In the articles below, you’ll find wellness tips from an attorney who overcame depression and addiction; a two-part look into the Internet of Things and open source software; musings on the role of curiosity in fostering inclusion and diversity initiatives; and more. You don’t need a subscription to read these articles. Everything published in the Chronicle is available for anyone and everyone to read. All you need is a PLI account, which is both free and easy to set up.
Our hope is that this curated edition will enhance the conference experience and perhaps even inspire some of our colleagues in law libraries to publish with us.
Sincerely, Jennifer Fiore, J.D., M.A. Associate Legal Editor, Publishing and PLI Plus
This is a unique resource for lawyers who represent clients in the fast-growing legal cannabis industry. For lawyers new to representing marijuana clients, the authors provide an understanding of the definitions of marijuana and other cannabis products, as well as a review of the policy and political issues that have led to the controversy and uncertainty of the current environment.
The book also offers critical guidance on a wide range of interrelated topics, including:
The complex and varying state regulation of medical and non-medical marijuana;
Federal law, enforcement, and preemption and their implications for employment, taxes, and banking;
Various aspects of establishing and managing a marijuana enterprise, including the growing, licensing, labeling, transporting, and distribution of marijuana and related products.
The new edition adds the latest on regulation of CBD products, the Final Rule for the Establishment of a Domestic Hemp Production Program, and the laws of the latest states to adopt some form of cannabis legalization—New Mexico, New York, South Dakota, and Virginia.
A longtime favorite among PLI customers, this book provides practical advice to help lawyers strengthen their writing skills by “thinking like a writer” as effectively as they already think like a lawyer. It highlights guiding principles for writing clearly about complicated material and establishing credibility with demanding readers, and then turns those principles into specific techniques that apply to many types of documents and audiences.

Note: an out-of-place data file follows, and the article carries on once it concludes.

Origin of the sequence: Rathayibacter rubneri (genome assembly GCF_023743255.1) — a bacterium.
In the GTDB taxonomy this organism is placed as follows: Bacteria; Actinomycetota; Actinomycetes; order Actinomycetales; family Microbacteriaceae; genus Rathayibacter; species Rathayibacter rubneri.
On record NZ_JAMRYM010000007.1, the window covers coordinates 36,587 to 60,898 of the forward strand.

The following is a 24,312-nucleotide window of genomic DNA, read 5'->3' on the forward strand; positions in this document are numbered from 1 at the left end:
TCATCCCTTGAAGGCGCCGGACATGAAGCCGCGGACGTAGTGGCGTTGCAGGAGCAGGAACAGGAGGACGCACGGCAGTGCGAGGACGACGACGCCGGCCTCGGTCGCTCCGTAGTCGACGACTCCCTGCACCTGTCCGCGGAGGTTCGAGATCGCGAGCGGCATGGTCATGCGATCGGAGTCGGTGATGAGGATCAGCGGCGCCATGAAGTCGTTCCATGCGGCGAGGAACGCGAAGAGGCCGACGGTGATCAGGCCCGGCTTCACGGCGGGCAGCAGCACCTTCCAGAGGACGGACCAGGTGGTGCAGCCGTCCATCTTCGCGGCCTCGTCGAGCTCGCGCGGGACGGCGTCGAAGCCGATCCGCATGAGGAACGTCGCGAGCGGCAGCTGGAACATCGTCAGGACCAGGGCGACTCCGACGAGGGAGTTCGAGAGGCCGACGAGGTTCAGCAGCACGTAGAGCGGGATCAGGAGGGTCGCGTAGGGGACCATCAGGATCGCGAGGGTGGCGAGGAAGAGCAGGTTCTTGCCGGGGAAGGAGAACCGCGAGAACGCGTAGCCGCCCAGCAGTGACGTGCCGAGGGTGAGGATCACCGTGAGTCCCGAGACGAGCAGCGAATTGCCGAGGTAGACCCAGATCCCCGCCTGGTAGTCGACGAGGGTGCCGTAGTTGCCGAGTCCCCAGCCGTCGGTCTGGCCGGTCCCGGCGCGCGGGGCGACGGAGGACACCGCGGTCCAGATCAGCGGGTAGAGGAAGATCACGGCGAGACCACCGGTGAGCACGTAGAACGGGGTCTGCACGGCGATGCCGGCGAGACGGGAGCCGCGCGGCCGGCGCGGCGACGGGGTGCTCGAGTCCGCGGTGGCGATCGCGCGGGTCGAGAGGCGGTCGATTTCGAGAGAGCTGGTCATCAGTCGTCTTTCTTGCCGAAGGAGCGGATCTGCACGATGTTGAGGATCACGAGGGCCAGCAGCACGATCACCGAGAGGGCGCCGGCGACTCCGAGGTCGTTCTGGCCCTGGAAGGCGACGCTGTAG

Part I introduces the approach and principles that can guide lawyers in “thinking like a writer.”
Part II applies the guiding principles to a document’s organization.
Part III applies guiding principles to specific types of legal writing: letters, memoranda, and emails; briefs; and judicial opinions.
Part IV applies the principles to the smaller scale of paragraphs and sentences.
Part V applies the principles to the editing process, for both self-editing and editing the work of others.
Throughout, chapters include before-and-after examples to demonstrate how writing and editing can be improved by following the advice offered in the book.
Chapter 3, Medical Privacy, notes proposed changes to the HIPAA Privacy Rule to support individuals’ engagement in their care, remove barriers to coordinated care, and reduce regulatory burdens on the health care industry.
Chapter 9, Workplace Privacy, updates discussion of privacy concerns regarding COVID-19 infections; cannabis screening of employees and potential hires; use of biometrics; and recent NLRB rulings.